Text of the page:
No-till is not a new concept — it has been a management practice for several decades. Yet it has gained fresh momentum as a key soil health practice recommended by the USDA NRCS. Adopting a new management practice is no small decision though. It is essential to learn as much as possible from scientists and fellow farmers about the pros and cons of alternative tillage options before deciding which one you might adopt to achieve your management or business goals.
The USDA Northern Plains Climate Hub has compiled a short list of resources about no-till and other reduced-tillage options to help inform your tillage management decisions. Some of the research highlighted below shows that no-till makes it easier to manage soil moisture — when there is either too little or too much. No-till has also been shown to help farms better 'weather' both droughts and heavy precipitation events. Research also shows that converting a conventionally tilled field to no-till can eventually increase profits.
Perhaps more important, are the stories we share from farmers in the Northern Plains who have already adopted no-till, such as in Nebraska and south central Montana. These farmers share why they changed their tillage practices, and offer words of advice for fellow farmers who are considering changing their practices too.
We hope you will explore the resources provided below — the quick-and-easy bullet points and the links to more information. Consider sharing your no-till journey — your questions, challenges, successes, lessons learned, and words of advice — with us via Twitter (@USDAClimateHubs). Help your fellow farmers learn from you!
How can no-till help protect your soil, conserve soil moisture, and increase profitability? USDA ARS researchers dig into no-till.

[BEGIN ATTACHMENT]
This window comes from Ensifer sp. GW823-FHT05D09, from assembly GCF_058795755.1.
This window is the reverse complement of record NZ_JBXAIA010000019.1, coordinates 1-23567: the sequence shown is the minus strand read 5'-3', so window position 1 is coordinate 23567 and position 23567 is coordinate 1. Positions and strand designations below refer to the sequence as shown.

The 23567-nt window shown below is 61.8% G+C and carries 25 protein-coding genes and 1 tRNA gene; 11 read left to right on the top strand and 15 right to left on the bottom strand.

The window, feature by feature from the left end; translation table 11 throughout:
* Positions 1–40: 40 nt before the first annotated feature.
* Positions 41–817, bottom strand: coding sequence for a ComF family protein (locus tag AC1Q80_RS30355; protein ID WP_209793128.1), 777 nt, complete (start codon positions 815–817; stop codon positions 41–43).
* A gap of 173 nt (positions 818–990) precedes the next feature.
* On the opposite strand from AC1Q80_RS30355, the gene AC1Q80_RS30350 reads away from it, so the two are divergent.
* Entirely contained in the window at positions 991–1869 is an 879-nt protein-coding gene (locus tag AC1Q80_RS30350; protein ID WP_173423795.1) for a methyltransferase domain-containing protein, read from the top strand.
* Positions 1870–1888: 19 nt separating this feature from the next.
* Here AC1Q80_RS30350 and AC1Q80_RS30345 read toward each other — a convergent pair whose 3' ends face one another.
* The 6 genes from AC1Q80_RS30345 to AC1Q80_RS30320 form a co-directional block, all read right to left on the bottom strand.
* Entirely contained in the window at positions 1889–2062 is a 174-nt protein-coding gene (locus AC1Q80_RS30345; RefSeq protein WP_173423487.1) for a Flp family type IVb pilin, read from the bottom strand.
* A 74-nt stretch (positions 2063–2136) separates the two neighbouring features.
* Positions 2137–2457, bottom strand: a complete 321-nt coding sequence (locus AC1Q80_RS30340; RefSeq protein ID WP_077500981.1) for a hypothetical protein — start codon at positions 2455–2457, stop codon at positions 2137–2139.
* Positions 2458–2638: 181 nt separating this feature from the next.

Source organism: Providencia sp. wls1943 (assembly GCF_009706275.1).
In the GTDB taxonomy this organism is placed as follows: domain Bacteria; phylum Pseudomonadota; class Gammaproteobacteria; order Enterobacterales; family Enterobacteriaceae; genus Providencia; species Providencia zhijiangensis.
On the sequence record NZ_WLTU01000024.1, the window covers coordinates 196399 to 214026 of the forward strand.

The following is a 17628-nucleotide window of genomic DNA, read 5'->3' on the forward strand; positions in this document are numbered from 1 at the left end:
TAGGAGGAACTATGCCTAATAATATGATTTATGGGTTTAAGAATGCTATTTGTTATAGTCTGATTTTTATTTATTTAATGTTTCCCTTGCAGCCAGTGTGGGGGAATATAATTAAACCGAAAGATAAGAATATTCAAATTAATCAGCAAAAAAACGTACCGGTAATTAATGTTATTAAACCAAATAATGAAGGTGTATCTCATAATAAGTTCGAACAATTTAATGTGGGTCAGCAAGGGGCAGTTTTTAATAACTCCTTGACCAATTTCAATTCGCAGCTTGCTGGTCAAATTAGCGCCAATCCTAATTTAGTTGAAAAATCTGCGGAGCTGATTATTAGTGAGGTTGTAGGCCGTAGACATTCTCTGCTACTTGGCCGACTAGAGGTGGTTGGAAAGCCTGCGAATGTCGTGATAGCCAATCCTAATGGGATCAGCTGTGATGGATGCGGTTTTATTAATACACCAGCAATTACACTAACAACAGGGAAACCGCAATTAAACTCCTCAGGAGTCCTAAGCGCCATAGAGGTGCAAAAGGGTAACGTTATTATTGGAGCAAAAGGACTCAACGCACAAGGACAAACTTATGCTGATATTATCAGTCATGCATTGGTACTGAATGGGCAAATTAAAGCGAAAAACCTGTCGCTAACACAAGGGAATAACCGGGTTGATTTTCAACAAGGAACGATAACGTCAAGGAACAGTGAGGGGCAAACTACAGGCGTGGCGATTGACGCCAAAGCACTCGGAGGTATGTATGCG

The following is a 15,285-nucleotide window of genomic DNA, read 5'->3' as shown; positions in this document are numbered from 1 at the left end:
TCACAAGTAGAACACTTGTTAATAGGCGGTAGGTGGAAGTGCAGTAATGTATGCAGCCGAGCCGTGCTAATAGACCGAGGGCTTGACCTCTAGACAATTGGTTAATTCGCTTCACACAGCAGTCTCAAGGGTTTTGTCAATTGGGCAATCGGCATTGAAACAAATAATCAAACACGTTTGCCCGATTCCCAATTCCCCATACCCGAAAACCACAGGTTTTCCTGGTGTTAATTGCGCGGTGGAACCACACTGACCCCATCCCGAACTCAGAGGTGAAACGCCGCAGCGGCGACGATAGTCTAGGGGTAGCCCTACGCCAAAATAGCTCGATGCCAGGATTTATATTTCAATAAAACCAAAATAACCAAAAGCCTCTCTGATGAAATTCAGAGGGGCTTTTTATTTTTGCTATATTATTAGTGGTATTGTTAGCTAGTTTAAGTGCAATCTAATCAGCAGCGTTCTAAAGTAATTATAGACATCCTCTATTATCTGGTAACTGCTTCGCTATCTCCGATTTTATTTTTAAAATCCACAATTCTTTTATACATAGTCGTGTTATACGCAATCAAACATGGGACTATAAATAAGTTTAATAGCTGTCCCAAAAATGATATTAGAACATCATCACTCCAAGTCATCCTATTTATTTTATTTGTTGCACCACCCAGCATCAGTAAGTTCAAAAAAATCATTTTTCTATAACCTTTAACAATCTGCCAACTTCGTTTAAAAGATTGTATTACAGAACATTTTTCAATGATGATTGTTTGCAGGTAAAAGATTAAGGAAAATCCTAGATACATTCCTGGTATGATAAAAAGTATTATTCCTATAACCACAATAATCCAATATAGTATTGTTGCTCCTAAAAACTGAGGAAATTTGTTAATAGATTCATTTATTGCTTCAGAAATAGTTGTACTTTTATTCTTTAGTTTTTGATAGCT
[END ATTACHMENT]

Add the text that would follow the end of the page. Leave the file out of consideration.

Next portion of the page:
- A USDA Agricultural Research Service project at the Central Great Plains Research Station near Akron, Colorado.
- A long-term study of alternative tillage practices and crop rotations for dryland wheat production to improve soil water storage and reduce the need to fallow.
- Fallow, using conventional tillage, causes a decline in soil organic matter, leaves soil susceptible to wind erosion, and loses 65% to 80% of precipitation to evaporation.
- Four to six tillage passages to kill weeds during a 14-month fallow results in a loss of 3 acre-inches of water.
- By combining no-till with no-fallow, farmers can capture more of the precious rain or snowmelt that falls throughout the year.
- Scientists have shown that using no-till practices in a conventional wheat-fallow rotation can increase net farm income.
- One of the most profitable rotations, no-till wheat-millet, was shown to increase farm net-income compared to no-till wheat-fallow.
- No-till’s ability to store precipitation in soil can be improved further by using a stripper header to leave even more residue on the soil surface. The stripper header removes just the head of grain, leaving the rest of the plant standing to enhance precipitation storage and erosion protection.
- To learn about the fuel savings possible by adopting no-till, check out this USDA Natural Resources Conservation Service blog, “Saving Money, Time and Soil: The Economics of No-Till Farming”:
- “Assume an average off-road diesel fuel price of $2.05 per gallon. If a farmer with 1,000 acres of crops switches from continuous conventional till to continuous no-till, they could save 4,160 gallons of diesel fuel – more than $8,500 worth – each year.”